Fewer People Using Search Engines: What Does It Mean For Automakers And Dealers?

September 1, 2010
Search engines

Search engines

Last week, Nielsen released search engine stats for July 2010. And while there weren't many surprises in the rankings -- at 64.2% market share, Google remains the 800-pound gorilla -- there was some shocking data to be found: over the past year, the number of searches conducted by folks in the U.S. has dropped by a whopping 16%.

Naturally, we have to ask: what does this mean? And more to the point: what does this mean for automakers and dealers?

First, we should point out that Nielsen's data includes only the top eight traditional search engines, like Google, Bing, Yahoo, and Ask.com. For the time being, we'll assume that includes searches conducted via mobile devices, too. However, we know for sure that social networks like Facebook and Twitter were not included in the rankings, and that both are growing like weeds.

Given that, here's our take:

1. Traffic from traditional search engines will slide.
No doubt about it: the way we interact with the web is changing. We'll continue to be curious -- that's just part of human nature -- but as it becomes easier for friends and strangers to share information, we'll have more guidance in our searches. In other words, we're not having to pull information from the interwebs as much as we once were; it's being pushed in our direction. Just look at your Twitter feed: nothing but links, right?

2. Traffic from social media will explode.
One of the best marketing tools is word of mouth -- particularly, word of mouth from friends or other people we respect. Google is great, but when we pull up search results, they're really just a bunch of links generated by a machine. Links suggested by friends, though? That's the kind of thing we're likely to check out -- and we're apt to do it much more often. Automakers and dealers who haven't gotten onboard with social media (lookin' at you, Penske) would be advised to board the train now.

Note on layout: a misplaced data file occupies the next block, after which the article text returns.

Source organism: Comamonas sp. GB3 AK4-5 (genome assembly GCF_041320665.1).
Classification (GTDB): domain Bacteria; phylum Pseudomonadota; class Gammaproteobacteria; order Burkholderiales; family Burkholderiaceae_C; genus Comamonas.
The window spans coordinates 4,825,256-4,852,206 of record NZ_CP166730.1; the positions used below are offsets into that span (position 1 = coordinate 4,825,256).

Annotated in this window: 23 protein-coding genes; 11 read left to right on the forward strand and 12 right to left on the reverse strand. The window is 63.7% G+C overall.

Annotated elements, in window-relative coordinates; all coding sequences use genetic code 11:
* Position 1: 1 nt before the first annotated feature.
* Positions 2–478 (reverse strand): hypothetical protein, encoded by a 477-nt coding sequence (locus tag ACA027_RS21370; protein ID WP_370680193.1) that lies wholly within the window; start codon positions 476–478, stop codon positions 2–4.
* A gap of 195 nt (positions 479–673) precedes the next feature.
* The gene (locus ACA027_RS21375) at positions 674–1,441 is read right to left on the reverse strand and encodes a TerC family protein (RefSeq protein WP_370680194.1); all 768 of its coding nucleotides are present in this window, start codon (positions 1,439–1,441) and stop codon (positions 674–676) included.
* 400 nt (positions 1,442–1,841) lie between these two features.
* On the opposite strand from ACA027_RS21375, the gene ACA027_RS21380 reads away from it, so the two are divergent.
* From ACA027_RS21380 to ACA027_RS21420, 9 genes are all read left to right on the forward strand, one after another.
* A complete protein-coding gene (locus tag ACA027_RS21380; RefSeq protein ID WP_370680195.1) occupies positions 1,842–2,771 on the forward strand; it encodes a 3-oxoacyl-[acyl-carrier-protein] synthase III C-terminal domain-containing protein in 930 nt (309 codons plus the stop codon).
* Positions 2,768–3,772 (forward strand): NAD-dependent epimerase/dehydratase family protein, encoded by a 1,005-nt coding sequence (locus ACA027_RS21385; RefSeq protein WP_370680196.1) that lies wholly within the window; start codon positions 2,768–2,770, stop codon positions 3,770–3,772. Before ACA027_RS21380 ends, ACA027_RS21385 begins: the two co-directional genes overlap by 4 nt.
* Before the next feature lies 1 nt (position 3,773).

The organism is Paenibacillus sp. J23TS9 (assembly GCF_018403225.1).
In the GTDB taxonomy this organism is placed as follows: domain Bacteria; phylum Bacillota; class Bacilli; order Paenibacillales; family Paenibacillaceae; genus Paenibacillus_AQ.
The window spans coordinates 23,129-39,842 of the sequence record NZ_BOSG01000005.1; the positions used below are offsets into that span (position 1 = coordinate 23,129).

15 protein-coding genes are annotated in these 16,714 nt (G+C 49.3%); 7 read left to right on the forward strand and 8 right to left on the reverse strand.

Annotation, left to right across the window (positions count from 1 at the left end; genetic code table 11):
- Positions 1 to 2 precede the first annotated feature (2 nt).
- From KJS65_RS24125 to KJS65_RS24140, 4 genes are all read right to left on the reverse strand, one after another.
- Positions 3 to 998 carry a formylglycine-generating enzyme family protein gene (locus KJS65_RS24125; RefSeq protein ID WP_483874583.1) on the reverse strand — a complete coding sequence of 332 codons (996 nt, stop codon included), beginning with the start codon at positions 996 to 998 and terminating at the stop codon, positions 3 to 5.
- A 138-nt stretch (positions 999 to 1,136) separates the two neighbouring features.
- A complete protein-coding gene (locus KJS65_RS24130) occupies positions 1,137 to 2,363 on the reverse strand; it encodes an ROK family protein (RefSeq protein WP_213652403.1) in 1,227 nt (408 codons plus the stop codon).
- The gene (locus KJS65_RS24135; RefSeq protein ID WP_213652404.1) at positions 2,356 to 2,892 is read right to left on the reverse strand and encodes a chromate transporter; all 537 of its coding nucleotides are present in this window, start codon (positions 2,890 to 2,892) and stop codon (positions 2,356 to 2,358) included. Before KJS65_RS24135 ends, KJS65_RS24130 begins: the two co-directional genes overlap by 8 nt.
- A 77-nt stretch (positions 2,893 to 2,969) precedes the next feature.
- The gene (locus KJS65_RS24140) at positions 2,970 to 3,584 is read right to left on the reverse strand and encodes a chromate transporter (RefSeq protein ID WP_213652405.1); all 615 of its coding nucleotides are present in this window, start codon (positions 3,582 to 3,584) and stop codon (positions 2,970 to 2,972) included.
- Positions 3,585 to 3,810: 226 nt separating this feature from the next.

3. Websites will become secondary -- a backup to Facebook pages, Twitter streams, and other stuff we can't even see yet.
A couple of weeks ago, Chris Anderson and Michael Wolff wrote a great article on the changing face of the web. (Of course, they declared the web was dead on a website. You can see the irony.) Their argument is that we're spending just as much time as ever in the digital world, but we're shying away from conventional article-and-comment websites and choosing to engage in other ways: Foursquare, Skype, Twitter, and a host of other apps and social media services. Maintaining a website will still be important, but it will become a secondary source; increasingly, consumers will arrive at the Honda website, or the Toyota website, or the Ford website, not from entering a URL in their address bar, but by following a link from some other source.

4. Advertising will become much more reliable and targetable via apps and SM sites.
Amazon did great things for advertisers. Many moons ago, when it introduced its "recommended" feature -- where it suggested books and movies you might like based on your browsing history -- Amazon opened a new world. It was a controversial world at first, with some likening the feature to spying, but we soon got over that. Google and others soon picked up the ball, serving ads based on search keywords and, eventually, location.

Today, advertising has become even more precise. With apps and social media sites, companies can earn a much, much better return on their advertising dollar, because their audience can be much, much better targeted. You've those sort of ads pop up on Facebook, and mobile platforms are slowly figuring out how to reach their audiences of one. Compare that to the shotgun approach required of print ads, or even media as highly segmented as radio, and it looks like a much brighter day for companies large and small. GM looks poised to take a big lead on this front, but there's plenty of time -- and room -- for others to catch up.

[Nielsen, Dealer.com]

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